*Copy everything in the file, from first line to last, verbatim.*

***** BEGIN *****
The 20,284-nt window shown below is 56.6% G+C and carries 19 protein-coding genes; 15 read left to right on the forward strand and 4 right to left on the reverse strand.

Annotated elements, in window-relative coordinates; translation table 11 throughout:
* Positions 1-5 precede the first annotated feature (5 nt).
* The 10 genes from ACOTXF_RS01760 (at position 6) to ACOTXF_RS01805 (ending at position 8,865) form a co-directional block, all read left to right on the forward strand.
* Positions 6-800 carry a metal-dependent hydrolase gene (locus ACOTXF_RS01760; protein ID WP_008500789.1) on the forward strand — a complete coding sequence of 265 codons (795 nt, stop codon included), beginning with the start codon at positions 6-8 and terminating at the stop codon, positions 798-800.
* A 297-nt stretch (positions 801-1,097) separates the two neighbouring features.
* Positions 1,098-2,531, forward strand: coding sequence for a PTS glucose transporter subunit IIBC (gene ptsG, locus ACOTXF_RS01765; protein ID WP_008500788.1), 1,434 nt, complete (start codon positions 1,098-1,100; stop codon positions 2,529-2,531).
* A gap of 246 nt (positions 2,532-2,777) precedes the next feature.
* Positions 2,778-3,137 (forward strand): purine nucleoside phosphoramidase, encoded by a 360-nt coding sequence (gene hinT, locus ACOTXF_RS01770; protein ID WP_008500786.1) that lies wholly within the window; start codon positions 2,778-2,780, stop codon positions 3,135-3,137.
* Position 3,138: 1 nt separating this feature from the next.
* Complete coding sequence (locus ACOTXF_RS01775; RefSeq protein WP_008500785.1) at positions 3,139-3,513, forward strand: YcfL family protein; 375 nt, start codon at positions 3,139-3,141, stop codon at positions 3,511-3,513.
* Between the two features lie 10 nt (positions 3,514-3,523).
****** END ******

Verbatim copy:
The 20,284-nt window shown below is 56.6% G+C and carries 19 protein-coding genes; 15 read left to right on the forward strand and 4 right to left on the reverse strand.

Annotated elements, in window-relative coordinates; translation table 11 throughout:
* Positions 1-5 precede the first annotated feature (5 nt).
* The 10 genes from ACOTXF_RS01760 (at position 6) to ACOTXF_RS01805 (ending at position 8,865) form a co-directional block, all read left to right on the forward strand.
* Positions 6-800 carry a metal-dependent hydrolase gene (locus ACOTXF_RS01760; protein ID WP_008500789.1) on the forward strand — a complete coding sequence of 265 codons (795 nt, stop codon included), beginning with the start codon at positions 6-8 and terminating at the stop codon, positions 798-800.
* A 297-nt stretch (positions 801-1,097) separates the two neighbouring features.
* Positions 1,098-2,531, forward strand: coding sequence for a PTS glucose transporter subunit IIBC (gene ptsG, locus ACOTXF_RS01765; protein ID WP_008500788.1), 1,434 nt, complete (start codon positions 1,098-1,100; stop codon positions 2,529-2,531).
* A gap of 246 nt (positions 2,532-2,777) precedes the next feature.
* Positions 2,778-3,137 (forward strand): purine nucleoside phosphoramidase, encoded by a 360-nt coding sequence (gene hinT, locus ACOTXF_RS01770; protein ID WP_008500786.1) that lies wholly within the window; start codon positions 2,778-2,780, stop codon positions 3,135-3,137.
* Position 3,138: 1 nt separating this feature from the next.
* Complete coding sequence (locus ACOTXF_RS01775; RefSeq protein WP_008500785.1) at positions 3,139-3,513, forward strand: YcfL family protein; 375 nt, start codon at positions 3,139-3,141, stop codon at positions 3,511-3,513.
* Between the two features lie 10 nt (positions 3,514-3,523).